The backlight:

The edge backlight from an LCD TV.

Only LCDs require a backlight as they generate no light of their own.

In small to medium displays the backlight usually consists of a row of LED chips (or in older displays, a CCFL or cold cathode fluorescent tube) along the bottom. This lights the edge of a plexigass sheet which is covered with a pattern of tiny dimples causing the light to exit from the sheet evenly over its surface. In front of this, a cunning arrangement of several plastic sheets further diffuse and polarise the light before it enters the LCD panel itself. (If you disassemble a scrap display panel you'll find these sheets have curious optical properties.)

In larger displays, a number of CCFL tubes or LED strips may be located behind the panel, with a frosted diffuser sheet to spread their light evenly. This increases the thickness of the entire device but allows more LEDs (or CCFL tubes) to be used in order to adequately illuminate the greater area.

A faulty backlight will manifest itself as a black screen or uneven light distribution. In the case of a black screen, you should still be able to make out a ghostly image with a torch held at certain angles. If an irregular shaped area of the screen is darker, this indicates the light distributing plastic sheets are delaminating or liquid has got into and between the light-diffusing sheets.

Backlight repair:

It's possible you may able to find a replacement for a failed CCFL tube if you search online. The high voltage it needs will be generated by the main power supply board or by a separate board adjacent to the tube.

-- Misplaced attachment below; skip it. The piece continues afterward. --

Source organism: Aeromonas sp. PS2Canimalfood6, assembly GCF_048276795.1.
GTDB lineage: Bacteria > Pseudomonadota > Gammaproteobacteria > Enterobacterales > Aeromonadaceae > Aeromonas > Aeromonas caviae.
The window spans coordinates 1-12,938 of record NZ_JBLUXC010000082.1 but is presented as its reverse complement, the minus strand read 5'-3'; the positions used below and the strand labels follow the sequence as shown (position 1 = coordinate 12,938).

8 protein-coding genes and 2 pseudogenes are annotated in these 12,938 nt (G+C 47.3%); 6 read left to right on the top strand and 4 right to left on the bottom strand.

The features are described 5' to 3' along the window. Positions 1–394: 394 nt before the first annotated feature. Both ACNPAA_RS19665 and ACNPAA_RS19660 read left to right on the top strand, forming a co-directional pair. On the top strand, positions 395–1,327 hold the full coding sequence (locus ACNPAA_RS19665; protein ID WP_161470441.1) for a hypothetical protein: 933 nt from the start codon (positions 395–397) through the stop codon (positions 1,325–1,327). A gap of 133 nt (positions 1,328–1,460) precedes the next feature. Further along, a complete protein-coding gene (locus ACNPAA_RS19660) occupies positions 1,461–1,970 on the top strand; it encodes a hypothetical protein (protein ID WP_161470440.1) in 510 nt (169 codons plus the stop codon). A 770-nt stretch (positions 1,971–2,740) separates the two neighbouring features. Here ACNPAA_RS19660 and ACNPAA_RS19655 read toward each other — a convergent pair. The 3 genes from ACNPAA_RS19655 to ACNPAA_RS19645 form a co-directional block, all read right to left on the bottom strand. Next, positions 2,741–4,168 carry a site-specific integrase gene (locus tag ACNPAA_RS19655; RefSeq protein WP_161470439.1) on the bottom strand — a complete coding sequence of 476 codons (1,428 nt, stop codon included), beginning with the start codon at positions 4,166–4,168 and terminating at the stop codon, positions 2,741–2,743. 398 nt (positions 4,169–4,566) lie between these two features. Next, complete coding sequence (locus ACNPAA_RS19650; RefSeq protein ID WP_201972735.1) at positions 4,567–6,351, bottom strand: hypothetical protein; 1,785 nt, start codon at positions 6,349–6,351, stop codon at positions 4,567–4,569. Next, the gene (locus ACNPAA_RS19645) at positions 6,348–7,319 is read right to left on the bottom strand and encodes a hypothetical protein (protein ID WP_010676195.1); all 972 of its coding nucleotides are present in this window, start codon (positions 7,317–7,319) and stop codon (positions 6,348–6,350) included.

In the case of a LED backlight, there is some possibility of obtaining a drop-in or cut-to-length universal replacement. Replacing a failed individual LED chip would be hard, but if they are standard surface mount LEDs this might be possible. Since a considerable number of LEDs will be connected in series they will require a high voltage, very possibly well over 100V and so will be driven by their own output from the power supply board. Needless to say, such a voltage will present a serious electric shock hazard.

Display panel faults:

If the display is marred by individual horizontal or vertical lines or groups of lines, then it may be a problem with the connections between the flexible printed circuit and the glass of the panel. Sometimes in such a case, some of the lines will appear or disappear if you press on the edge of the screen at specific points. Inserting packing to apply pressure to the affected area might cure the fault, if only temporarily.

A wide black or coloured band with well defined edges may indicate that one of the multiplexor chips or its connection to the TCON board is faulty.

Similar or more complex effects with both horizomtal and vertical lines or bars may be caused by a faulty TCON board, or possibly an unstable power supply caused by a failing smoothing capacitor. If you carefully note all the markings on the TCON and power supply boards there is a good chance you will be able to find spares on eBay at a reasonable cost. You risk very little if you can find sellers who accept returns.

A cracked LCD display looks very different. Long curved cracks will be clearly visible, often with the screen completely black on one side.

For this, and other screen faults, a more radical (and likely more expensive) solution is to find an identical or very similar model with a different fault, such as a power supply fault. Strip out the power supply, main board and perhaps other components, leaving the TCON board attached to the screen. (The TCON board will be matched to the screen, if it's in any way different.) You can then repopulate the donor device with your other known-good components. An example of this process is described in an Instructable.

External links

Consult TVs at:
Repair Café

Consult Monitors at:

Consult TVs at: